L’Antiquité avait connu le culte des idoles. Cet acharnement à vouloir à tout prix défendre l’euro a quelque chose de pathétique ; les générations futures auront sans doute du mal à comprendre cette vénération enfantine et idolâtre pour un système non seulement inefficace mais malfaisant. Où est-elle la prospérité qui nous était naguère promise par la zone euro? L’austérité imposée par la crise accule la Grèce aux lisières de la guérilla urbaine. Malgré trois plans de rigueur depuis 2008, et des secours financiers importants du FMI et de l’Union européenne, l’Irlande est enlisée dans un déficit abyssal qui atteint 32% de son PIB. Et l’agence Moody’ vient de baisser de cinq crans sa note. Le Portugal est en crise. L’Espagne vends une partie de ses aéroports et supprime l’allocation de fin de droit que touchaient 700 000 personnes ; le chômage frappe 20% de la population active. L’agence Moody’s vient de placer le pays sous surveillance négative. L’Italie conjugue une croissance faible (1%) et une dette considérable 1900 milliards d’euros.
La France n’est pas épargnée
Depuis le passage à l’euro, la France accuse une perte de compétitivité. L’investissement est poussif. La croissance se situera aux alentours de 1,6%. Mme Lagarde annonce une croissance de 2% pour 2011 ; non seulement elle a le sens de l’humour mais elle rêve. L’Europe de Bruxelles enfonce chaque jour davantage les pays de l’Union dans uns catastrophe qui leur coûte cher aujourd’hui, et qui, dans peu de temps, leur coûtera très cher. Bref, les pays européens sont placés à un carrefour décisif. Où bien en finir avec l’Europe de Bruxelles. Où bien affronter des révolutions.
The Sick Europe of the Euro
In this article, Alain Bournazel, president of Rassemblement pour l Indépendance de la France (RIF) and member of the TEAM Board, comments on the situation of the Euro after the December 2010 EU Summit. Alain Bournazel stresses the fact that Germany is the country which profits most from the Euro, but that the common currency is harmfuld to most other EU countries, and that France is among those. The article compares the faith in the Euro with the cult of idols in the Antiquity and continues:
”There is something pathetic about this stubborn insistence on defending the Euro at all costs: probably future generations will find it difficult to understand this childish idolatry and veneration for a system which is not only inefficient but even harmful.”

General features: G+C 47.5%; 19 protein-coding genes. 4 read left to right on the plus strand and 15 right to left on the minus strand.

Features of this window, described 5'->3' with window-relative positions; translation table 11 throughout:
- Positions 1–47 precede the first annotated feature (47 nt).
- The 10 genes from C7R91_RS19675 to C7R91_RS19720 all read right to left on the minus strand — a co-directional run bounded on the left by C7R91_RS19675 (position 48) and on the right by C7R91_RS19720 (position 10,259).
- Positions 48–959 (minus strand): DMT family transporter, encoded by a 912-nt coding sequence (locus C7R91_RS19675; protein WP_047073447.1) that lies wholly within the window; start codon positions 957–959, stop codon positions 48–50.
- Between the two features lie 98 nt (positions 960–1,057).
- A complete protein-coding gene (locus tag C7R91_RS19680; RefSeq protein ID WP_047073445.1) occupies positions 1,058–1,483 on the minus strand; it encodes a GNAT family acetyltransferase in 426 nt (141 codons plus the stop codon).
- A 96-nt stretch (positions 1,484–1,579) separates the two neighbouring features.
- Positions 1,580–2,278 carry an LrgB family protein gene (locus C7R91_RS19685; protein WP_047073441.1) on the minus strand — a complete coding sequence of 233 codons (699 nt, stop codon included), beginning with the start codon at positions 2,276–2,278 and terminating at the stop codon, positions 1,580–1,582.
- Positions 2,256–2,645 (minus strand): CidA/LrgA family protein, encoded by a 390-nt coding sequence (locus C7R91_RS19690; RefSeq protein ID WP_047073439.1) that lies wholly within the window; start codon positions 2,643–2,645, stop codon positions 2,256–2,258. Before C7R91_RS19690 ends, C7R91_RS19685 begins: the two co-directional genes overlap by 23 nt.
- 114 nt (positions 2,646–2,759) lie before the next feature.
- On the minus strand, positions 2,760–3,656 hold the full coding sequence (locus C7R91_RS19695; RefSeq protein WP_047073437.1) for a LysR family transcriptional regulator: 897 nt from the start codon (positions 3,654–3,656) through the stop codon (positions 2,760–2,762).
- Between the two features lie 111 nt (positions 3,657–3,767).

The article also sums up a number of the well known arguments against the Euro and sums up the situation in these words:
”In short, the European countries are at a decisive crossroads. They must either put an end to the Europe of Brussels or face revolutions.”
Le blog d’Alain Bournazel
En quelques jours le paysage européen vient de subir une transformation brutale. Elle ne procède pas d’un miracle mais de la prise de conscience d’une réalité que l’on avait cherché à cacher.
Depuis des années, les responsables politiques de tous bords, droite et gauche confondues, de Paris, de Berlin, de Bruxelles et d’ailleurs serinent les peuples que l’Union européenne doit être dotée d’institutions lui permettant de fonctionner efficacement. Tous les moyens ont été utilisés pour imposer ces institutions : projet de Constitution Giscard, rebaptisée mini-traité par Nicolas Sarkozy, propagande à outrance, dérogations accordées (en parfaite violation du droit des traités) à la Pologne, l’Irlande, au Royaume-Uni, à la République Tchèque, etc., suffrage universel bafoué aux Pays-Bas et en France. Et que constatons-nous, après ce laborieux parcours ? Ces nouvelles institutions imposées plus qu’adoptées, subies plus qu’acceptées, non seulement n’apportent aucune simplification au fonctionnement de l’Union mais compliquent encore une machinerie d’une effroyable complexité.
Comme l’ont noté les observateurs politiques, en désignant comme président du conseil européen, M. Van Rompuy, Premier ministre d’une Belgique en voie de désintégration et la baronne travailliste, Catherine Ashton comme Haut représentant pour les Affaires étrangères, les chefs d’Etat et de gouvernement ont choisi des personnages qui ne leur feraient pas d’ombre. D’une certaine manière, ils reconnaissent que le pouvoir légitime est celui qui émane des Etats. C’est d’ailleurs ce que nous pensons. Mais on peut s’interroger sur les raisons qui ont poussé les dirigeants européens à mettre en place un système qui aujourd’hui les effraie. Constatons simplement – une fois de plus – que les plus belles sottises viennent souvent des gens intelligents et instruits.
Sottise institutionnelle certes, mais également lourde charge financière. M. Van Rompuy va recevoir à compter du 1er décembre 22.000€ nets par mois. Il aura droit à 22 collaborateurs permanents et à 10 agents de sécurité. Mme Ashton bénéficiera de 275.000 euros par an. Un service de 5000 personne est en cours de constitution pour assurer la représentation de l’Union dans tous les pays du monde, représentation qui doublera celle des Etats membres.